4. 4. One of the main challenges in family business governance is that the owning/controlling family has an additional relationship layer in the company structure. Shareholders see this as adding complexity to how to understand the various connections and relationships between the family members. These roles include one or more of the following: Family member owners, directors, managers, employees, extended family members as shareholders, or family members who combine all those roles together. Usually, the founders in the first generation manage the family-owned business (or sometimes in the in the second). These businesses often face the challenge of filling management positions by attracting good specialists and talent. This gets more difficult when trying to retain such qualified professionals. A well- functioning management team requires careful crafting of the relationship between external professionals and family managers because this what leads the company to success. The same applies to the relations between non-family investors and the family shareholders. It is the primary role of non-family external investors to set up the family business’ governance. The views of these parties are becoming close due to the globalization of the economy and the appearance of global investors. 2- Fairness Of course, the first thing that comes to people’s mind when talking about family- owned businesses is that family members get to keep the greatest shares of the company, even if that means stepping into other minor shareholders rights. Despite the fact that there are measures and tools to control this type of behavior. The problem extends to the fact that family-owned business do not adopt best practices in the labor market to preserve their minor shareholders rights and benefits. For example, some companies were offering employees low wages, below the market price and employing young people to avoid high costs. These companies were also avoiding worker unions and their guidelines in salary and benefits distribution. Pressure could mount in these companies to follow work union guidelines; some employees (especially the new ones) could organize themselves and join work unions. They may succeed or fail to reach the required legal number. 3- Succession Plan: Succession plan are two simple words but can be very difficult to achieve successfully in a family-owned business, let alone in a normal business. This is similar to succession plan problems in political societies: when the leader dies, the next generation may pull in different directions and everything may fall apart. It can happen that the founder/leader possess the necessary skills and motivation that his family successors may not share. This can lead to disastrous results if direct succession is planned. The leader should realize the organization is bigger than the individual. It has its own processes, plans, and people and it lives independently from individual family members.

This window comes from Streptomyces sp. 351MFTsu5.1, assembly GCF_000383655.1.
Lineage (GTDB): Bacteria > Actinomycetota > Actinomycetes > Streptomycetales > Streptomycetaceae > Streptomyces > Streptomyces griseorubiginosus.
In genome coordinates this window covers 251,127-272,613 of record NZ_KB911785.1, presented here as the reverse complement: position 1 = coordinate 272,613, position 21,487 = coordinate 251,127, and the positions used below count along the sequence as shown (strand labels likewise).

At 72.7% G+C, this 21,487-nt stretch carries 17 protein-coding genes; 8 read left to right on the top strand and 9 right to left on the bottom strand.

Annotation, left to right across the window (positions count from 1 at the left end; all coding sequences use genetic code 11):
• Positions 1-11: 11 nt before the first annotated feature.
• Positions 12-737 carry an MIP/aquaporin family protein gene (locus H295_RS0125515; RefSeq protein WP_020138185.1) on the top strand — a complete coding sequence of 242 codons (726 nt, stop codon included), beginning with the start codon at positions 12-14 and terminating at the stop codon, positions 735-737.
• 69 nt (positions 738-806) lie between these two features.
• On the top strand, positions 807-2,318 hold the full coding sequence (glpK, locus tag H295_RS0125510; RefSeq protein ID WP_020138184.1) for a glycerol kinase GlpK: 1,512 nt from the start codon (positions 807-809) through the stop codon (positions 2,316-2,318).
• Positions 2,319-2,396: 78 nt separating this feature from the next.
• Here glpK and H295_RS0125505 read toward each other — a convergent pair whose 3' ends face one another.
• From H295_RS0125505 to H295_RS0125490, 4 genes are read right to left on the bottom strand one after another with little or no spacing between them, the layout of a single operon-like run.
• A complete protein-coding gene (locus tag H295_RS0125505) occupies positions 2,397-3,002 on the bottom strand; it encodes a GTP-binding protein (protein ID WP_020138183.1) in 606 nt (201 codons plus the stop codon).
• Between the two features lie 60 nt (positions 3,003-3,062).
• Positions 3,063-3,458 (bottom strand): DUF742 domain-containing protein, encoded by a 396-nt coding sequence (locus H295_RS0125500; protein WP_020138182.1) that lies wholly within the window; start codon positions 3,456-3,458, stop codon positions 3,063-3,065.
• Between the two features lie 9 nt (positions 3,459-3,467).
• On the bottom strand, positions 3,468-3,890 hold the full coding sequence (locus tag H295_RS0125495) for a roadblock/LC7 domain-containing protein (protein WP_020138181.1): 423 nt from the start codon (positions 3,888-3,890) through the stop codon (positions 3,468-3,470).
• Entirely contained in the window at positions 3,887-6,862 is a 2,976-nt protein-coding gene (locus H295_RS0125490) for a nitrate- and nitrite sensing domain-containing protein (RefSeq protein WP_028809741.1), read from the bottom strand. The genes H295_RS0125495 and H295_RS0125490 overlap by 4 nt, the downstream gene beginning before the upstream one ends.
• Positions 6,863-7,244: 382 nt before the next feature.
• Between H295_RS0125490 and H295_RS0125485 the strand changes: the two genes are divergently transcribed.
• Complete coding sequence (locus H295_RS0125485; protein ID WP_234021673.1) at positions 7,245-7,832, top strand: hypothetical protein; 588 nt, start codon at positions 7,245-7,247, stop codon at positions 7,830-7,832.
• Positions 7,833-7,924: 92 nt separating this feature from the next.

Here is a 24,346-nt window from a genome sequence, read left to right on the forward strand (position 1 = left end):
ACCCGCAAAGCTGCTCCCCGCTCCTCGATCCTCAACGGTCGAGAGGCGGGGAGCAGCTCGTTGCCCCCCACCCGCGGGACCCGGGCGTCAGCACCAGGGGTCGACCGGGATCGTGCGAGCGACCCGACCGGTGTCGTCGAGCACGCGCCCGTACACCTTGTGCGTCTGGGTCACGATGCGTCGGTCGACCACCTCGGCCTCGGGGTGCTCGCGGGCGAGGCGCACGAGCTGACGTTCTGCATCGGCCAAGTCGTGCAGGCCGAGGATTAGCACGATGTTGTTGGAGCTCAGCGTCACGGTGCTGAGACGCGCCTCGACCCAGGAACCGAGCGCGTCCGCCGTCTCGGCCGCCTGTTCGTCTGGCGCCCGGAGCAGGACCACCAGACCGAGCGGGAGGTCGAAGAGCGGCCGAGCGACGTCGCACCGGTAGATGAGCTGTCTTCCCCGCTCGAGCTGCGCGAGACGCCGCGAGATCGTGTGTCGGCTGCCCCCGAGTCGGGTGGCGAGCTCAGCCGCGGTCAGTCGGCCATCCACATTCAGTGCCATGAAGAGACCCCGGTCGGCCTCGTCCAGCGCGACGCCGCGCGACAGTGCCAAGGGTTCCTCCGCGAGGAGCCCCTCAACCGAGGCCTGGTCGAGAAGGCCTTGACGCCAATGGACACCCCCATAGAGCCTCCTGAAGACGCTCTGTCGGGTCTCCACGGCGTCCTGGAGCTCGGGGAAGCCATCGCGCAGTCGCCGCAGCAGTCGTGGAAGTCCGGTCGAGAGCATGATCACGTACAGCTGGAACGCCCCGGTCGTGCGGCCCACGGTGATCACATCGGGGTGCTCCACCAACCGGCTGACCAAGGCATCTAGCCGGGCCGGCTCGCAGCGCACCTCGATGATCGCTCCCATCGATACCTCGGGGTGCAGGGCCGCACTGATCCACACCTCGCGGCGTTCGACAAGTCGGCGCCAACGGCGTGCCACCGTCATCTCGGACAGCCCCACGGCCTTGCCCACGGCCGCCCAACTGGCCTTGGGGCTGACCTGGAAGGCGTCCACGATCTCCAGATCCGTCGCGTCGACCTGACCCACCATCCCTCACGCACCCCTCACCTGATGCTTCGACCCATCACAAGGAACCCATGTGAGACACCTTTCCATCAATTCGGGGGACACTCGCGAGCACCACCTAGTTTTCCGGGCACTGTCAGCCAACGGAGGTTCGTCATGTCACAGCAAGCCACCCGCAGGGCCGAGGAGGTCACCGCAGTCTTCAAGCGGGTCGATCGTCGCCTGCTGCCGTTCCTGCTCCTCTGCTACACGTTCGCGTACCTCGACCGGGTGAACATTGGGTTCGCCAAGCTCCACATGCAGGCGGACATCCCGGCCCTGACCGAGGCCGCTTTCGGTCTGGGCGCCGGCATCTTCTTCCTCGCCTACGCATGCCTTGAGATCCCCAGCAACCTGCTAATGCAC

5. 5. 4- Resistance to Change: Shifts in market, technology, and regulations require a degree of flexibility and change. These shifts if not addressed internally in the company strategy, policy, and structure can have fata effects on the business. It is a bit challenging to introduce change in a family owned business compared to a non-family business. This is due to the fact that family members and leaders have followed certain processes and practices over many years and these methods proved to be successful. Unless the family is open to external consulting and opinions, it will be hard to convince the members who have their own rules to change them and their way of thinking. 5- Communication: Communication can be subjective instead of begin objective among family members and other shareholders, or even among themselves. Because the family ties, relationships, and emotions are involved in the communication, this can lead to conflicts or miscommunication in the organization. 3- Suggestions to Improve Governance in Family-Owned Businesses: There are multiple benefits of family ownership and companies focus on these and supplementing them with corporate governance structures and processes to foster growth and enhance their competitiveness in the market. However, when implementing these rules, companies face challenges. Any solution to solve these issues should take into account the mechanisms to: 1- Separation among control, ownership, and management 2- Set up boundaries between family and company’s account, even physically by setting up separate offices. 3- Prepare succession plans by fostering the skills and knowledge by training them to be responsible business leaders. The decision-making processes are different. It is one thing to decide on a family matter and another thing to decide on a business related issue. More often, the two things overlap creating mistrust among investors and shareholders. Therefore it is important to have family board that is in complete separation in its function from the board of directors and shareholders of the company. It is true that not all governance solutions will succeed 100% in achieving their goals, but instituting the decision making process is still important. Discussions related to family issues (like how much equity should ach member receive), should be handled in the family board. Conflicts arise among family owners who are managing the business and those who are passive receiving only benefits such as dividends. Those have limit access to information and control over the company,